Furthermore, another spoon, almost identical to the Waddesdon Bequest enamelled gold and agate example, was sold at Sotheby's, London, on 17 July 1980, lot 46 (col. pl.), and is now preserved in the Dayton Art Institute, Ohio (see Sobotik 1982, figs 1 and 3). However, in place of agate the bowl and stem of the Dayton spoon are said to be jasper, but linking them and capping the stem are very similar gold mounts, also enamelled with swags of drapery and a pattern of dots, ovals and so on. The Minerva head finial differs in one respect: the face, the neck and breasts are enamelled in white - like the Dresden prototype - and the six projecting beads on the C-shaped scroll (below) are enamelled in red. The enamelling is exceptionally well preserved, even though the upper half of the helmet's white enamelled 'plume' is missing. Indeed, the truncated lower end of the white 'plume' now gives a very curious look to the helmet, especially when viewed in profile.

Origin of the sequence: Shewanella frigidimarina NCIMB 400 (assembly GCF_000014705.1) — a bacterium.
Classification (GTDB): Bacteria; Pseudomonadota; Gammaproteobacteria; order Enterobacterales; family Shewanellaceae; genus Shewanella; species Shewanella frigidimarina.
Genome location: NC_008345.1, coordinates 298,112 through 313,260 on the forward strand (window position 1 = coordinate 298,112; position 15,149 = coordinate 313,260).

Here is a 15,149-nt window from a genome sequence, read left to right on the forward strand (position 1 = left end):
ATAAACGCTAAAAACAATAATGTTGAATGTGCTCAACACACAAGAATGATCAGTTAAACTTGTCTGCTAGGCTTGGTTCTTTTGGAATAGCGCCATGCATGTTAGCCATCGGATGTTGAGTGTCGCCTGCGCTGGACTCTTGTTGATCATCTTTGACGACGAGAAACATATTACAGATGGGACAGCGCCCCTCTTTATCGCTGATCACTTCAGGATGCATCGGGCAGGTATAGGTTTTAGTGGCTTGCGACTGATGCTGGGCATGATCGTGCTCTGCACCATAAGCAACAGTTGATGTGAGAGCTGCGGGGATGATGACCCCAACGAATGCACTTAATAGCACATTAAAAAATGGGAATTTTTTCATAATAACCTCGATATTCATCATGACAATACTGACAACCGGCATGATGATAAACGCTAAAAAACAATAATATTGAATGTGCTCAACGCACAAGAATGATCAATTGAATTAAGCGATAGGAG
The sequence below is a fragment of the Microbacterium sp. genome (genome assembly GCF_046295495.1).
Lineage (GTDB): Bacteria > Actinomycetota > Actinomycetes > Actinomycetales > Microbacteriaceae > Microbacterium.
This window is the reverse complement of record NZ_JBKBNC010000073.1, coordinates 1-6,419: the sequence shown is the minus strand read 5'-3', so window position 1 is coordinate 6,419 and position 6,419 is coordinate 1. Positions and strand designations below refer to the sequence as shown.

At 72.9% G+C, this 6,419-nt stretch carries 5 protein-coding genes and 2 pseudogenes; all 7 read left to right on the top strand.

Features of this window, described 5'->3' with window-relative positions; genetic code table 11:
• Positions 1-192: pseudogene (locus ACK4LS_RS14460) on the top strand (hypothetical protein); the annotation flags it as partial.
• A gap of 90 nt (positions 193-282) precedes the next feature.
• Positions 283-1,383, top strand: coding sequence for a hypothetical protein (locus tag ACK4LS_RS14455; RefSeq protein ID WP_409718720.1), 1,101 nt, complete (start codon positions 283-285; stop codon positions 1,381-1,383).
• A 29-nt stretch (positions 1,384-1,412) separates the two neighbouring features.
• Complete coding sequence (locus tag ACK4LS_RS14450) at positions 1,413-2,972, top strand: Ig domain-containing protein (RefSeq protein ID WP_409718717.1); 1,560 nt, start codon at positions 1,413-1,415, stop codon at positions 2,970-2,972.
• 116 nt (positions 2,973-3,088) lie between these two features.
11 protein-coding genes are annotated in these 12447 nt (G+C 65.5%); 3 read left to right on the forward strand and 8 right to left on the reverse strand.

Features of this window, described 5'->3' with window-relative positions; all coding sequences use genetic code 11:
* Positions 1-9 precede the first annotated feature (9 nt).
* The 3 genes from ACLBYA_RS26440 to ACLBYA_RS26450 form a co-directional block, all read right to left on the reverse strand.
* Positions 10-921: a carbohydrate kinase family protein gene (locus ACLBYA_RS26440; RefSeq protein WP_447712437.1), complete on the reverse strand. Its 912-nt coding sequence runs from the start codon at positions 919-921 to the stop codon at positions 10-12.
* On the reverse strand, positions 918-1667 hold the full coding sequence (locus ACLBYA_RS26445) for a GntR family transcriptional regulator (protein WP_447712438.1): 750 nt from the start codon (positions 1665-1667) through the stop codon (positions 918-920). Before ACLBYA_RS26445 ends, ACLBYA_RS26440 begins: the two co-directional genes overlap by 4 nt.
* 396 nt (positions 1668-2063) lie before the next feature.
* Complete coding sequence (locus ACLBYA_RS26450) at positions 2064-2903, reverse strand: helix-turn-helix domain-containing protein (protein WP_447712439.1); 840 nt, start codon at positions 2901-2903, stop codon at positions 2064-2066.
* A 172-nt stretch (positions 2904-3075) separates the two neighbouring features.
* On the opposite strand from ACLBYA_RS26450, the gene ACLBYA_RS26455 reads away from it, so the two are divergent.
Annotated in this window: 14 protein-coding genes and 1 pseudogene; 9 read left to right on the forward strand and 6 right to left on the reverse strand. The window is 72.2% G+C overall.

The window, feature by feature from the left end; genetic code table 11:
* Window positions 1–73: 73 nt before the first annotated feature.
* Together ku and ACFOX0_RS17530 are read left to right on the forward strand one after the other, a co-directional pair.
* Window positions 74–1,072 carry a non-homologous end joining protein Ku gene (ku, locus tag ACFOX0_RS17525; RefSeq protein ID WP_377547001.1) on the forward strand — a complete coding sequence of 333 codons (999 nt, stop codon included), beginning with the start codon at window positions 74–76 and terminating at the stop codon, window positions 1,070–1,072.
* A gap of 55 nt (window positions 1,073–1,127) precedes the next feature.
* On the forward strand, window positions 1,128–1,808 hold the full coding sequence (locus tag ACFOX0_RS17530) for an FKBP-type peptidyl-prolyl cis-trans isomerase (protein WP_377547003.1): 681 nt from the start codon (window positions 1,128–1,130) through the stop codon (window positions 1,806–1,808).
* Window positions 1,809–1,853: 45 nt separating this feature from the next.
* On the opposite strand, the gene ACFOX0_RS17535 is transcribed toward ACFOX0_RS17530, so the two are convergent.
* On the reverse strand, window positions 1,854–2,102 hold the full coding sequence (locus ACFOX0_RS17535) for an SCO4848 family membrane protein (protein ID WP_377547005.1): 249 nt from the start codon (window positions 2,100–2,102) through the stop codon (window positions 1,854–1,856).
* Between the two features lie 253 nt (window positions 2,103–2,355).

In this context, it is highly relevant to note that the collection of that notorious Austrian collector/dealer and perpetrator of fakes, Frederic Spitzer (1815-90), contained three almost identical examples of this finial - all attributed to the end of the sixteenth century. Only two, however, were catalogued as Italian for, curiously, the one on the spoon was described as German (see ‘La Collection Spitzer’, Paris, 1890, vol. II, p. 223, nos 37-9, pl. V; also the Paris sale catalogue of the Spitzer Collection (P. Chevallier), 17 April-16 June 1893, lot 2353). They occur as finials on a knife, fork and spoon, each of which has a handle or stem of polished jasper. The three Minerva-head finials are attached to the upper cylindrical mounts in a similar manner to that used on the Waddesdon Bequest spoon and, although these three items were evidently inferior versions on which the maker had economised, using engraved and cast gilt-metal rather than enamelled gold, nevertheless the triple use of the identical Minerva finial is disturbing evidence.